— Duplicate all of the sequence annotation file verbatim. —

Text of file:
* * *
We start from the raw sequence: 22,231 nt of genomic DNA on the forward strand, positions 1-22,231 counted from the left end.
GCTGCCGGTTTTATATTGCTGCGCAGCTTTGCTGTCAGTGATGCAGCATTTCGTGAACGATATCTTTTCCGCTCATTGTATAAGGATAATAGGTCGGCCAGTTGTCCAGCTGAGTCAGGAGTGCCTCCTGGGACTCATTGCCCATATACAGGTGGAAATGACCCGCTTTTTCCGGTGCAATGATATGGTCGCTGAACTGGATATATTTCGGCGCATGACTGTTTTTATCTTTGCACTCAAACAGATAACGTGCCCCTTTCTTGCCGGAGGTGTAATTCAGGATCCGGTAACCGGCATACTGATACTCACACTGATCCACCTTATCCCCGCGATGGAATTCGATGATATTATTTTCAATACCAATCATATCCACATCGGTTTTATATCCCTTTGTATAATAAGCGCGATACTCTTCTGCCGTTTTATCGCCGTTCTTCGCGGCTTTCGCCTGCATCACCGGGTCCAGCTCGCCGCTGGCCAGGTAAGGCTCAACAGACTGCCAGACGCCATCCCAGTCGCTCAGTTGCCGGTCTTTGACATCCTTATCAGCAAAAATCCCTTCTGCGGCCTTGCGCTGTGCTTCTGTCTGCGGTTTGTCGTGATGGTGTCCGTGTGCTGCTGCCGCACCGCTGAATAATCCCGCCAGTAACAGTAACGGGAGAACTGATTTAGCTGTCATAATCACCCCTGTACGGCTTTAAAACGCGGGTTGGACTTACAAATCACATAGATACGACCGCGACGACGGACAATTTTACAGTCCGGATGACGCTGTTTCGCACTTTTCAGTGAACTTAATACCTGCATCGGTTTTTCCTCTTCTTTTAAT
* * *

We start from the raw sequence: 22,231 nt of genomic DNA on the forward strand, positions 1-22,231 counted from the left end.
GCTGCCGGTTTTATATTGCTGCGCAGCTTTGCTGTCAGTGATGCAGCATTTCGTGAACGATATCTTTTCCGCTCATTGTATAAGGATAATAGGTCGGCCAGTTGTCCAGCTGAGTCAGGAGTGCCTCCTGGGACTCATTGCCCATATACAGGTGGAAATGACCCGCTTTTTCCGGTGCAATGATATGGTCGCTGAACTGGATATATTTCGGCGCATGACTGTTTTTATCTTTGCACTCAAACAGATAACGTGCCCCTTTCTTGCCGGAGGTGTAATTCAGGATCCGGTAACCGGCATACTGATACTCACACTGATCCACCTTATCCCCGCGATGGAATTCGATGATATTATTTTCAATACCAATCATATCCACATCGGTTTTATATCCCTTTGTATAATAAGCGCGATACTCTTCTGCCGTTTTATCGCCGTTCTTCGCGGCTTTCGCCTGCATCACCGGGTCCAGCTCGCCGCTGGCCAGGTAAGGCTCAACAGACTGCCAGACGCCATCCCAGTCGCTCAGTTGCCGGTCTTTGACATCCTTATCAGCAAAAATCCCTTCTGCGGCCTTGCGCTGTGCTTCTGTCTGCGGTTTGTCGTGATGGTGTCCGTGTGCTGCTGCCGCACCGCTGAATAATCCCGCCAGTAACAGTAACGGGAGAACTGATTTAGCTGTCATAATCACCCCTGTACGGCTTTAAAACGCGGGTTGGACTTACAAATCACATAGATACGACCGCGACGACGGACAATTTTACAGTCCGGATGACGCTGTTTCGCACTTTTCAGTGAACTTAATACCTGCATCGGTTTTTCCTCTTCTTTTAAT